Volatile fatty acids (VFAs) are organic compounds that are produced during the anaerobic digestion of organic matter, such as waste and wastewater. These VFAs can be used as a substrate for the production of polyhydroxyalkanoates (PHAs), which are renewable and biodegradable polymers that play a key role in replacing conventional fossil-based plastics.
To produce PHA from VFAs, a three-step process is typically employed. In the first step, the organic matter is converted to VFAs through anaerobic digestion, which can be carried out in a variety of systems such as anaerobic reactors, biogas plants, or composting. During this process, microorganisms break down the organic matter into VFAs in a controlled process to avoid methane production. In the second step, the VFAs are fed to PHA-bacteria selection for a high PHA production capacity. Last, the third step is a fermentation process where the bacteria convert the VFAs into PHA through a process known as polymerization. The resulting PHA can then be harvested and processed into various bioplastics for a wide range of applications.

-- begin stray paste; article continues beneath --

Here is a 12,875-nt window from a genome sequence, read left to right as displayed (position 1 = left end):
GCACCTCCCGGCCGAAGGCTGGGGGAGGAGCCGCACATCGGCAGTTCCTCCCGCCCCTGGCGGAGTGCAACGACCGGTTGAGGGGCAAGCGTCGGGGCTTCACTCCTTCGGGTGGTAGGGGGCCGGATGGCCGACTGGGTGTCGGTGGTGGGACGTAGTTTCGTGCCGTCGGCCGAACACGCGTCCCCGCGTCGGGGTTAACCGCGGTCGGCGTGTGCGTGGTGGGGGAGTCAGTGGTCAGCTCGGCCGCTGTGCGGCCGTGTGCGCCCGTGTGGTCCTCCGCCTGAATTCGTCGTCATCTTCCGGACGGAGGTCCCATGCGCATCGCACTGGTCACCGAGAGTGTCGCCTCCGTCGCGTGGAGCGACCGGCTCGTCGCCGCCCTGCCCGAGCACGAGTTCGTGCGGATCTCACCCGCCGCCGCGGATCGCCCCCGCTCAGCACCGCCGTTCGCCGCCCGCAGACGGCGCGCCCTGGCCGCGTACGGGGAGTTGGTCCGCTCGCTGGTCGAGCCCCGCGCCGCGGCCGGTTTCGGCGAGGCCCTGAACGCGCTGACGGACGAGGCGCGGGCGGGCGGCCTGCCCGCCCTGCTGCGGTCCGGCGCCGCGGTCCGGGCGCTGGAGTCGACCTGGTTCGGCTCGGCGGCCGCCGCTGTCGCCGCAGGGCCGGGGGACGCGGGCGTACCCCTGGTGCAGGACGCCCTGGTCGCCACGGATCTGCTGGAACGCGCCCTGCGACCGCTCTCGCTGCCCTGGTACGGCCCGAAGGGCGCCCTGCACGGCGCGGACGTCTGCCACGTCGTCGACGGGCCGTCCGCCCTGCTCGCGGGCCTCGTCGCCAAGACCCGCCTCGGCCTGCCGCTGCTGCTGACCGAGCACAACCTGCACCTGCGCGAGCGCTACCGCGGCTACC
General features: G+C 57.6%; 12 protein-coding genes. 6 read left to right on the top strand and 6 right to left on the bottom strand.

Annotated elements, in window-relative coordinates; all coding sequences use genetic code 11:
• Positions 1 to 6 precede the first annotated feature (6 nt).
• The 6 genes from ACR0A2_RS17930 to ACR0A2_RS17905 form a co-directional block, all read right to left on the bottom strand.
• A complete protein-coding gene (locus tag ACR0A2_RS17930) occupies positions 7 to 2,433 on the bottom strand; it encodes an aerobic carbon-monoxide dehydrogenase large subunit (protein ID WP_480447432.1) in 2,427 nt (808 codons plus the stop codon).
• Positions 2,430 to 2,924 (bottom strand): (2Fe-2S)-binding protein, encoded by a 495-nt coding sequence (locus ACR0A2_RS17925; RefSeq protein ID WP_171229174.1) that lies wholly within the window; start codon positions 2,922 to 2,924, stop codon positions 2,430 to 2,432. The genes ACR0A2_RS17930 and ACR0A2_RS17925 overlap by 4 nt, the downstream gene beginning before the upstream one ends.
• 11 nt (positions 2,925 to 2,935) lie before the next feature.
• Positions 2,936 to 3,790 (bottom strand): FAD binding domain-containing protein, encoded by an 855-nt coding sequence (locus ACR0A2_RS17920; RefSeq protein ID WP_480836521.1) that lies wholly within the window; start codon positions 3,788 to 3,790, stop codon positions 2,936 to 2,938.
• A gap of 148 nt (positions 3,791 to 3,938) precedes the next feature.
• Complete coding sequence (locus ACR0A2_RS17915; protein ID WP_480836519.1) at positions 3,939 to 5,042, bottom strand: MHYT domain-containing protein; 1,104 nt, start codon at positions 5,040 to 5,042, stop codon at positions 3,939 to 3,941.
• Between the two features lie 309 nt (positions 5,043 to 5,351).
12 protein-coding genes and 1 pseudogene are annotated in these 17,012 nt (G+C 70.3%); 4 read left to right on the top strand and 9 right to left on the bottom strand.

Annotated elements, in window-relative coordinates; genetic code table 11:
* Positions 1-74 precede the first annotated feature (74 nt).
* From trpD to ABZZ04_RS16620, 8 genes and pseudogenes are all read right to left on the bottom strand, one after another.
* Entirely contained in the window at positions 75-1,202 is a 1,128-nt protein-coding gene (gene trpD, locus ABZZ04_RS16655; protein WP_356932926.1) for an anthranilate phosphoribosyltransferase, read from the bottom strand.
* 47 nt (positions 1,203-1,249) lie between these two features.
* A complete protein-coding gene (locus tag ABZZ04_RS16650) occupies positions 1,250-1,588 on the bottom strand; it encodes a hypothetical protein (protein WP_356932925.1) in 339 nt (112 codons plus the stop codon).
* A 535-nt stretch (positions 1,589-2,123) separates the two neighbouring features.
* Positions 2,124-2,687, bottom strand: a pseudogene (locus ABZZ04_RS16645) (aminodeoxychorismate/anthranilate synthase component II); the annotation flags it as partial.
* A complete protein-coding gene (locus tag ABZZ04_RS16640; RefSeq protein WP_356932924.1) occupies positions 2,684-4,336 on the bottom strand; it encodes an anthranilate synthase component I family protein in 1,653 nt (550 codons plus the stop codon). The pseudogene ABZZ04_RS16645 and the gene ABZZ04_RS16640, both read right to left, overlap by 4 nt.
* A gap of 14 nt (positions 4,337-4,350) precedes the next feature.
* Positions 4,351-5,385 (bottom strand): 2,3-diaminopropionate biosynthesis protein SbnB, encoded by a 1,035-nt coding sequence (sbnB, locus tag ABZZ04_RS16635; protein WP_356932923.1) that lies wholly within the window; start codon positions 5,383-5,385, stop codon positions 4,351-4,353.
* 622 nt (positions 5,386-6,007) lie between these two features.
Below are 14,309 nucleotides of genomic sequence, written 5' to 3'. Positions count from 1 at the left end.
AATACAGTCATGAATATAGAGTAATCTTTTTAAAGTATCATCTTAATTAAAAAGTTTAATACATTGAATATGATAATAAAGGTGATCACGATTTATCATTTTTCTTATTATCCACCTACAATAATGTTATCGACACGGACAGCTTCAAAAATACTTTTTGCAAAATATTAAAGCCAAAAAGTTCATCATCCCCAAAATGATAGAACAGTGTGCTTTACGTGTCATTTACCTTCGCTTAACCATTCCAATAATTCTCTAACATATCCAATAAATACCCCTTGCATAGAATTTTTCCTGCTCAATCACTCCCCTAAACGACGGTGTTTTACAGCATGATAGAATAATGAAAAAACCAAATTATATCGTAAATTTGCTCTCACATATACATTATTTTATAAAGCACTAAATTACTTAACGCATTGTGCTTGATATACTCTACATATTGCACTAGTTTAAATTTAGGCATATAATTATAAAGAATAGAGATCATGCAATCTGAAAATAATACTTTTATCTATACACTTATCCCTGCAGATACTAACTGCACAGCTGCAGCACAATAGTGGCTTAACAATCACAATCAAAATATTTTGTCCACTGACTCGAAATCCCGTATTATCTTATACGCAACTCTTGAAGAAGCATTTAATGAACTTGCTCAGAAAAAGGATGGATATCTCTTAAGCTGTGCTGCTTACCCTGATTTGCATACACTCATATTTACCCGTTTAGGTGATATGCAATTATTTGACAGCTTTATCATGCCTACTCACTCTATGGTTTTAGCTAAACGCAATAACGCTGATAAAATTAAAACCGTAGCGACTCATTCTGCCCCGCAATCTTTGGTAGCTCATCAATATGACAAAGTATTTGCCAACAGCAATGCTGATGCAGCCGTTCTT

VFAs are readily available from various waste and wastewater streams, therefore being a competitive low-cost feedstock compared to the fossil-based synthetic feedstock of short-chain acids as acetic and propionic acids for the conversion into PHA. This brings advantages to the whole PHA production process. However, there are also some challenges associated with the use of VFAs for PHA production. The quality and quantity of VFAs produced during anaerobic digestion can vary depending on the source of the organic matter and the conditions of the digestion process. Furthermore, the efficiency of PHA production from VFAs is influenced by a number of factors, including the concentration and composition of the waste streams, the concentration and composition of the VFA’s and the fermentation conditions. Ongoing research is focused on optimizing the process and improving the efficiency and scalability of PHA production from waste stream-derived VFAs.